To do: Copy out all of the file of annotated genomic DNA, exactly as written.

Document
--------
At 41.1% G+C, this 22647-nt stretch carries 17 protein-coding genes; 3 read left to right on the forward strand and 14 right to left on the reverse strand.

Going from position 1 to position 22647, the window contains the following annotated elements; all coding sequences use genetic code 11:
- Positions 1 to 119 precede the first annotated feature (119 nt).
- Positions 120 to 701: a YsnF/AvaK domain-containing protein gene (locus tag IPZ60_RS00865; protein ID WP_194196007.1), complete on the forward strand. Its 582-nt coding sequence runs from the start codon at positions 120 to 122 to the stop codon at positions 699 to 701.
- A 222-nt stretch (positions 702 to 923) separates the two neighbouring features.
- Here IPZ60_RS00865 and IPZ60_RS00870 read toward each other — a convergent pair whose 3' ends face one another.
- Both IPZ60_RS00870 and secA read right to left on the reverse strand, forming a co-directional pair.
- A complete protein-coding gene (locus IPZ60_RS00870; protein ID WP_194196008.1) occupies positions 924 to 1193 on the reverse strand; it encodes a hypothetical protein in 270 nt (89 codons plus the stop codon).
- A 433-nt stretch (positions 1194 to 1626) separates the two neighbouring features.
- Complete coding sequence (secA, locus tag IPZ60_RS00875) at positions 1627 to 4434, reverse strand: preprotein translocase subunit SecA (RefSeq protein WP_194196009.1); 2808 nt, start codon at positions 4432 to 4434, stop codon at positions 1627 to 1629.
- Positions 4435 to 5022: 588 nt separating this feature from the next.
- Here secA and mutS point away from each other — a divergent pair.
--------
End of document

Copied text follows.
At 41.1% G+C, this 22647-nt stretch carries 17 protein-coding genes; 3 read left to right on the forward strand and 14 right to left on the reverse strand.

Going from position 1 to position 22647, the window contains the following annotated elements; all coding sequences use genetic code 11:
- Positions 1 to 119 precede the first annotated feature (119 nt).
- Positions 120 to 701: a YsnF/AvaK domain-containing protein gene (locus tag IPZ60_RS00865; protein ID WP_194196007.1), complete on the forward strand. Its 582-nt coding sequence runs from the start codon at positions 120 to 122 to the stop codon at positions 699 to 701.
- A 222-nt stretch (positions 702 to 923) separates the two neighbouring features.
- Here IPZ60_RS00865 and IPZ60_RS00870 read toward each other — a convergent pair whose 3' ends face one another.
- Both IPZ60_RS00870 and secA read right to left on the reverse strand, forming a co-directional pair.
- A complete protein-coding gene (locus IPZ60_RS00870; protein ID WP_194196008.1) occupies positions 924 to 1193 on the reverse strand; it encodes a hypothetical protein in 270 nt (89 codons plus the stop codon).
- A 433-nt stretch (positions 1194 to 1626) separates the two neighbouring features.
- Complete coding sequence (secA, locus tag IPZ60_RS00875) at positions 1627 to 4434, reverse strand: preprotein translocase subunit SecA (RefSeq protein WP_194196009.1); 2808 nt, start codon at positions 4432 to 4434, stop codon at positions 1627 to 1629.
- Positions 4435 to 5022: 588 nt separating this feature from the next.
- Here secA and mutS point away from each other — a divergent pair.